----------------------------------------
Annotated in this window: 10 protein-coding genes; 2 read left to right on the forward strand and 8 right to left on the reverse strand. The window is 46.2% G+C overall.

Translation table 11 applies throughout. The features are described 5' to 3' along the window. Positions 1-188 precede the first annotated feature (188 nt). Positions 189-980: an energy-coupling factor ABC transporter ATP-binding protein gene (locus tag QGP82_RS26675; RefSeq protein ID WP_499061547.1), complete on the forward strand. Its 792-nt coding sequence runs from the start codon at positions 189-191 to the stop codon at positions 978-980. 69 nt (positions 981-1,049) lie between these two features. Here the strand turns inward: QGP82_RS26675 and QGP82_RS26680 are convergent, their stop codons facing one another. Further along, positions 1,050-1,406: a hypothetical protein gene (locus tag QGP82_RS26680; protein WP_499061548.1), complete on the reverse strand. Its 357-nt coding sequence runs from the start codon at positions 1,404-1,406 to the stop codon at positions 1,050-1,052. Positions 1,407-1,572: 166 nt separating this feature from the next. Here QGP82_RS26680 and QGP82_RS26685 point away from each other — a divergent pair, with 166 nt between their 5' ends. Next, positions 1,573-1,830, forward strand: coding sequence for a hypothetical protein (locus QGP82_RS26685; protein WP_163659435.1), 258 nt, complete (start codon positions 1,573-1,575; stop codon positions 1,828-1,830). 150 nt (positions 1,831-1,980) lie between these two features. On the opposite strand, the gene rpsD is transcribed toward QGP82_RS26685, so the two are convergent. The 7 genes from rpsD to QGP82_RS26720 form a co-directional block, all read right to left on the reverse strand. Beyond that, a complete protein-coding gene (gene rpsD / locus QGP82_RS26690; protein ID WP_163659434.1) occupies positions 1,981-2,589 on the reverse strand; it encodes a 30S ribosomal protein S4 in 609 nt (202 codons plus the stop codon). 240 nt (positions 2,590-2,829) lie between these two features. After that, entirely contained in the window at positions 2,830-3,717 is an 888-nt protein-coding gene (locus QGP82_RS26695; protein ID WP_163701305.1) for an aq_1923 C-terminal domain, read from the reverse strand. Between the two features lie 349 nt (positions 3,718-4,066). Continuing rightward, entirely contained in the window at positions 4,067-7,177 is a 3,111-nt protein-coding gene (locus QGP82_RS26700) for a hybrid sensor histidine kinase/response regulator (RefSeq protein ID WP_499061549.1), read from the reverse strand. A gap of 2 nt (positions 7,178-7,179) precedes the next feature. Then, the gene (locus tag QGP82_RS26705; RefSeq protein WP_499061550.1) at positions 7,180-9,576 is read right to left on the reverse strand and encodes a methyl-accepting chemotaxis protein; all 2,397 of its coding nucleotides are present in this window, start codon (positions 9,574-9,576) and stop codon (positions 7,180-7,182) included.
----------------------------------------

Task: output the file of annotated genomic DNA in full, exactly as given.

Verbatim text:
Annotated in this window: 10 protein-coding genes; 2 read left to right on the forward strand and 8 right to left on the reverse strand. The window is 46.2% G+C overall.

Translation table 11 applies throughout. The features are described 5' to 3' along the window. Positions 1-188 precede the first annotated feature (188 nt). Positions 189-980: an energy-coupling factor ABC transporter ATP-binding protein gene (locus tag QGP82_RS26675; RefSeq protein ID WP_499061547.1), complete on the forward strand. Its 792-nt coding sequence runs from the start codon at positions 189-191 to the stop codon at positions 978-980. 69 nt (positions 981-1,049) lie between these two features. Here the strand turns inward: QGP82_RS26675 and QGP82_RS26680 are convergent, their stop codons facing one another. Further along, positions 1,050-1,406: a hypothetical protein gene (locus tag QGP82_RS26680; protein WP_499061548.1), complete on the reverse strand. Its 357-nt coding sequence runs from the start codon at positions 1,404-1,406 to the stop codon at positions 1,050-1,052. Positions 1,407-1,572: 166 nt separating this feature from the next. Here QGP82_RS26680 and QGP82_RS26685 point away from each other — a divergent pair, with 166 nt between their 5' ends. Next, positions 1,573-1,830, forward strand: coding sequence for a hypothetical protein (locus QGP82_RS26685; protein WP_163659435.1), 258 nt, complete (start codon positions 1,573-1,575; stop codon positions 1,828-1,830). 150 nt (positions 1,831-1,980) lie between these two features. On the opposite strand, the gene rpsD is transcribed toward QGP82_RS26685, so the two are convergent. The 7 genes from rpsD to QGP82_RS26720 form a co-directional block, all read right to left on the reverse strand. Beyond that, a complete protein-coding gene (gene rpsD / locus QGP82_RS26690; protein ID WP_163659434.1) occupies positions 1,981-2,589 on the reverse strand; it encodes a 30S ribosomal protein S4 in 609 nt (202 codons plus the stop codon). 240 nt (positions 2,590-2,829) lie between these two features. After that, entirely contained in the window at positions 2,830-3,717 is an 888-nt protein-coding gene (locus QGP82_RS26695; protein ID WP_163701305.1) for an aq_1923 C-terminal domain, read from the reverse strand. Between the two features lie 349 nt (positions 3,718-4,066). Continuing rightward, entirely contained in the window at positions 4,067-7,177 is a 3,111-nt protein-coding gene (locus QGP82_RS26700) for a hybrid sensor histidine kinase/response regulator (RefSeq protein ID WP_499061549.1), read from the reverse strand. A gap of 2 nt (positions 7,178-7,179) precedes the next feature. Then, the gene (locus tag QGP82_RS26705; RefSeq protein WP_499061550.1) at positions 7,180-9,576 is read right to left on the reverse strand and encodes a methyl-accepting chemotaxis protein; all 2,397 of its coding nucleotides are present in this window, start codon (positions 9,574-9,576) and stop codon (positions 7,180-7,182) included.